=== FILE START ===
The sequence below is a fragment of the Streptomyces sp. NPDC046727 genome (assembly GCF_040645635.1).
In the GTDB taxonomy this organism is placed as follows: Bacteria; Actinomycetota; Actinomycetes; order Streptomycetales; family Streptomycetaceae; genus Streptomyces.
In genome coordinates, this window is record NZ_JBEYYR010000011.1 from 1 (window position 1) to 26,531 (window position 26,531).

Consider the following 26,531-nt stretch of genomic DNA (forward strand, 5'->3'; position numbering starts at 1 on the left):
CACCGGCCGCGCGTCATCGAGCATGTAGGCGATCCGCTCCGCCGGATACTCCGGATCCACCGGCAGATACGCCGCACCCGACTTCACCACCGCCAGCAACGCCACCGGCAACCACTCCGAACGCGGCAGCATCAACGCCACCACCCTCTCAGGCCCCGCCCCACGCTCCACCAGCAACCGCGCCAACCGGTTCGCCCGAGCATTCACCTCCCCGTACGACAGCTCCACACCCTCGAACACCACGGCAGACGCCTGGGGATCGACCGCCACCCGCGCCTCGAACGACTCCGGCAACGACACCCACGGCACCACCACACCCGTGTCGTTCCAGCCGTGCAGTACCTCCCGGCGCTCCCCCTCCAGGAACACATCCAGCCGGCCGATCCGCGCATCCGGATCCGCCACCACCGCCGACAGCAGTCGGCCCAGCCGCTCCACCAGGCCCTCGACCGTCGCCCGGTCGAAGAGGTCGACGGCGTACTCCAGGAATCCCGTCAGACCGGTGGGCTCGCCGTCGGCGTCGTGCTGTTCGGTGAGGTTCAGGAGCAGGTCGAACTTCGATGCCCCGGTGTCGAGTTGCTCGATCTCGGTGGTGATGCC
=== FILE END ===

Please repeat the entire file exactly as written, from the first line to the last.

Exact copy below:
The sequence below is a fragment of the Streptomyces sp. NPDC046727 genome (assembly GCF_040645635.1).
In the GTDB taxonomy this organism is placed as follows: Bacteria; Actinomycetota; Actinomycetes; order Streptomycetales; family Streptomycetaceae; genus Streptomyces.
In genome coordinates, this window is record NZ_JBEYYR010000011.1 from 1 (window position 1) to 26,531 (window position 26,531).

Consider the following 26,531-nt stretch of genomic DNA (forward strand, 5'->3'; position numbering starts at 1 on the left):
CACCGGCCGCGCGTCATCGAGCATGTAGGCGATCCGCTCCGCCGGATACTCCGGATCCACCGGCAGATACGCCGCACCCGACTTCACCACCGCCAGCAACGCCACCGGCAACCACTCCGAACGCGGCAGCATCAACGCCACCACCCTCTCAGGCCCCGCCCCACGCTCCACCAGCAACCGCGCCAACCGGTTCGCCCGAGCATTCACCTCCCCGTACGACAGCTCCACACCCTCGAACACCACGGCAGACGCCTGGGGATCGACCGCCACCCGCGCCTCGAACGACTCCGGCAACGACACCCACGGCACCACCACACCCGTGTCGTTCCAGCCGTGCAGTACCTCCCGGCGCTCCCCCTCCAGGAACACATCCAGCCGGCCGATCCGCGCATCCGGATCCGCCACCACCGCCGACAGCAGTCGGCCCAGCCGCTCCACCAGGCCCTCGACCGTCGCCCGGTCGAAGAGGTCGACGGCGTACTCCAGGAATCCCGTCAGACCGGTGGGCTCGCCGTCGGCGTCGTGCTGTTCGGTGAGGTTCAGGAGCAGGTCGAACTTCGATGCCCCGGTGTCGAGTTGCTCGATCTCGGTGGTGATGCC